When Southampton made the decision to sack manager Nigel Adkins in January this year, the reaction was one of disbelief, swiftly followed by anger. And lots of it.
The Saints had just come away from a trip to Stamford Bridge with a point having come from two goals down and were sitting three points above the relegation zone. Their performances had been good and they seemed to be improving. For a newly promoted side, the general consensus was that they were doing well - staying up shouldn't be a problem.
So to get rid of the manager who had achieved not only this but also brought them two successive promotions to reach the top flight was seen as madness. Former Espanyol boss Mauricio Pochettino was named as Adkins' successor the same day, only adding to the feeling that the former Scunthorpe manager had been terribly treated by the south coast club.
Southampton chairman Nicola Cortese stood by his decision, however, and insisted the decision was in the club's best interests. "This decision has been made with the long-term ambitions of Southampton Football Club in mind," his statement read. "Whilst we acknowledge the contribution Nigel has made during the past two years, for the club to progress and achieve our long-term targets a change was needed."
Almost nine months on and few would argue that Cortese was wrong to act.
Pochettino was a well thought of young manager and he was available. The Saints chairman had identified him as the man to take the club to the next level and to secure his services, he had to move quickly. If he waited until the summer, it may have been too late. Cortese got his man; Southampton stayed up and after some shrewd summer signings, now lie fourth in the top flight, just two points off top spot.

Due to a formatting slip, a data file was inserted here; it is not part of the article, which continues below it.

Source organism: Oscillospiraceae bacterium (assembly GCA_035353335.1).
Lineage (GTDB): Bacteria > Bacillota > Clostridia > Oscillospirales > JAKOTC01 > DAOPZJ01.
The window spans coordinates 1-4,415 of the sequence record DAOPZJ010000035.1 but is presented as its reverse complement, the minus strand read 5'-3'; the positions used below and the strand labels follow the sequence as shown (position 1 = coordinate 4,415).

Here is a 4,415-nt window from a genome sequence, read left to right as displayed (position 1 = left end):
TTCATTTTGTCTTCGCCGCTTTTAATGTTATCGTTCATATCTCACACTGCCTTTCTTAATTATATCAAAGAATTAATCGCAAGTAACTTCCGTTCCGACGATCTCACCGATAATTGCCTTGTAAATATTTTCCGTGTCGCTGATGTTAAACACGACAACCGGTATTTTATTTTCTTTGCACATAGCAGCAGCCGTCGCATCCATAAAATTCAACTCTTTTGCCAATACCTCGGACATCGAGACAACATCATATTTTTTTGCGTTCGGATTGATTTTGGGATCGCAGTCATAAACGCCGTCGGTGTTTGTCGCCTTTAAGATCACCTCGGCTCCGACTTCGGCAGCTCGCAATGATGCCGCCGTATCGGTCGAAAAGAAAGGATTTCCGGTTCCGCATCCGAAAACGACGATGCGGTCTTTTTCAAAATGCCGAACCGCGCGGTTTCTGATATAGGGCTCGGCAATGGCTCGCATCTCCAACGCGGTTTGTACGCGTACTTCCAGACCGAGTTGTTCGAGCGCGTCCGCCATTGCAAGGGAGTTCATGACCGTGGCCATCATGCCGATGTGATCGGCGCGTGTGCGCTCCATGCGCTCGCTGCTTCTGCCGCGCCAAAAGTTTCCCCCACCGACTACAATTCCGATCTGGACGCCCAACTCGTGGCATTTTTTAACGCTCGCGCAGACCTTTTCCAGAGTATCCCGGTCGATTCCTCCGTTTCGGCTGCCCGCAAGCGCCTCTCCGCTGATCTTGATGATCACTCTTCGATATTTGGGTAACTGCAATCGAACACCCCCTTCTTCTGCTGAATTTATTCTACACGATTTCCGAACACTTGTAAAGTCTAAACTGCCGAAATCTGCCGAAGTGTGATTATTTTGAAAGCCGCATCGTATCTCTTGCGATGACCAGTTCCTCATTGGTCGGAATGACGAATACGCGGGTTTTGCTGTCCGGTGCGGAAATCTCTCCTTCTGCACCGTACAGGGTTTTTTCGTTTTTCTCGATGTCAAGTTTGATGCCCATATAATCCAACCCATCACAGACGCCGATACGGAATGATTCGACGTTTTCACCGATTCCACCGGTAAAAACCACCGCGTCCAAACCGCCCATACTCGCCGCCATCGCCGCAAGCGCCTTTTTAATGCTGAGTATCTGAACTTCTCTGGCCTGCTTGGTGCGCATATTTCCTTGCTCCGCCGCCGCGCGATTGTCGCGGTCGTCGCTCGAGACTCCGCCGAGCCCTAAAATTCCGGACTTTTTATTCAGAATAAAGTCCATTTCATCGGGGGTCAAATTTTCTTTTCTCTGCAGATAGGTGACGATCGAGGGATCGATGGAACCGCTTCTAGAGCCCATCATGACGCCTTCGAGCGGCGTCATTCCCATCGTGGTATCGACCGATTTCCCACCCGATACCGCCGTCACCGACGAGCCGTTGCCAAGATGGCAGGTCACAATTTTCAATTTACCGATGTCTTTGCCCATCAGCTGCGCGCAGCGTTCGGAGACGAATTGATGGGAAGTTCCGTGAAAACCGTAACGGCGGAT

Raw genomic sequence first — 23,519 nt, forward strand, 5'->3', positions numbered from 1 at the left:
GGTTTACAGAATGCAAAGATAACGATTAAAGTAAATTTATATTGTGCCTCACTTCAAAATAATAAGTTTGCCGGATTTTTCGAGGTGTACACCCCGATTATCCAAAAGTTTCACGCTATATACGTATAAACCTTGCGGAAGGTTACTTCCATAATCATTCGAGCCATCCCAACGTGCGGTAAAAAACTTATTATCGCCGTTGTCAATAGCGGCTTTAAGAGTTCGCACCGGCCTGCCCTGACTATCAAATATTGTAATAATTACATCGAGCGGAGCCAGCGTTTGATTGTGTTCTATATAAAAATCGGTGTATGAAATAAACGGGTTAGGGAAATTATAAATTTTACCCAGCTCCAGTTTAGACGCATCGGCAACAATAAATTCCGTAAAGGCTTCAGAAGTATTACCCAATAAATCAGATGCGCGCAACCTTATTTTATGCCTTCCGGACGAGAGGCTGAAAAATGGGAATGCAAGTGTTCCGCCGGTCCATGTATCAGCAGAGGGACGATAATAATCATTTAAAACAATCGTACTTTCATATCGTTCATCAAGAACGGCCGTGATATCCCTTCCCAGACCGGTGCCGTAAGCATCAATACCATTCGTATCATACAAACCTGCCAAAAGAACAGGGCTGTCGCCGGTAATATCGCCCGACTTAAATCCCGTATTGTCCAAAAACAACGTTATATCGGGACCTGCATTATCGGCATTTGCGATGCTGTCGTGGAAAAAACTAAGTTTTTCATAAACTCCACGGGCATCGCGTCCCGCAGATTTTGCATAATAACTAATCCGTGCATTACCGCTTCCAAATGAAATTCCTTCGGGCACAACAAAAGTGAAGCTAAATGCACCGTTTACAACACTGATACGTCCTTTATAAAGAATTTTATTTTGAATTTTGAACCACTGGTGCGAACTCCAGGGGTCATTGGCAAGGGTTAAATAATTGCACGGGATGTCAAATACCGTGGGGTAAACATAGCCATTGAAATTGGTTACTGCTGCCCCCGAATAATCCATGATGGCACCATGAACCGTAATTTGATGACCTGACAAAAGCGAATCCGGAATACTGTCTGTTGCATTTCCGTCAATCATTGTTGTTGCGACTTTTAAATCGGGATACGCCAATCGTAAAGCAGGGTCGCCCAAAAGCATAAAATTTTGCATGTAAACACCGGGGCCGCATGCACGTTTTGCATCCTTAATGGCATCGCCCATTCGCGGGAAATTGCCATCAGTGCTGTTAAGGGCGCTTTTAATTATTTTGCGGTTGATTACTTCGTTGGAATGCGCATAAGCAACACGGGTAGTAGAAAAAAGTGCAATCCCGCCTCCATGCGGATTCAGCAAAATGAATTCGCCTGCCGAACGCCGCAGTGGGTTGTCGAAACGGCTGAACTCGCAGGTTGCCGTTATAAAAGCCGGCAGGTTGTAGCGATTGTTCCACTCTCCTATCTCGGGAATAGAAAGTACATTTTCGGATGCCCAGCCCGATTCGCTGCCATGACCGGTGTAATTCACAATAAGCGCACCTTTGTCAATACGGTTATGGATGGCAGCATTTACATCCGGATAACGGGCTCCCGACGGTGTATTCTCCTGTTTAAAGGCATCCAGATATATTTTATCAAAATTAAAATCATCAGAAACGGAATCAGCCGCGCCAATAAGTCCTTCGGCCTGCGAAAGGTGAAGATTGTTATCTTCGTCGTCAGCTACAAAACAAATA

Of course, it is very early days and even the most optimistic Saints fan would have to admit that the chances of the St Mary's outfit finishing in the Champions League spots are slim in the extreme. However, the way Pochettino has got his team playing means a top eight, possibly even a top six, finish should not be ruled out.
Perhaps the most impressive feature of Southampton's play is when they don't have the ball. Their Argentine manager has got them fantastically drilled to press high up the pitch, as a team, and with an incredible intensity. Opposition defenders and deep lying midfielders especially are afforded so little time or space that even if the Saints are unable to make a tackle or intercept the ball, they are forced to play backwards or go long - often handing the ball back to the opponents anyway.
If Southampton are able to win the ball high up the pitch, either with a tackle, an interception or forcing an error out of an opponent, the advantages are clear. They are closer to the goal, the defence isn't set and due to pressing as one, there are a number of passing options in close proximity. Both offensively and defensively, it is a ploy Pochettino has used to help improve his team immeasurably.
Southampton are by no means the only team to try and use this tactic but there are few, if any, better at it than them in the Premier League. Indeed, in the 16 games after Pochettino took charge of the Saints in the league last season, they afforded their opponents less time on the ball than any other side, based on time in possession.
Southampton allowed the opposition 1.9 seconds less time on the ball, on average, than Liverpool in second. The fact that the gap between Liverpool and Norwich, the lowest ranked side over this 16 game period, was only slightly more, at 2.3 seconds, shows just impressive Pochettino's side were in this aspect of play.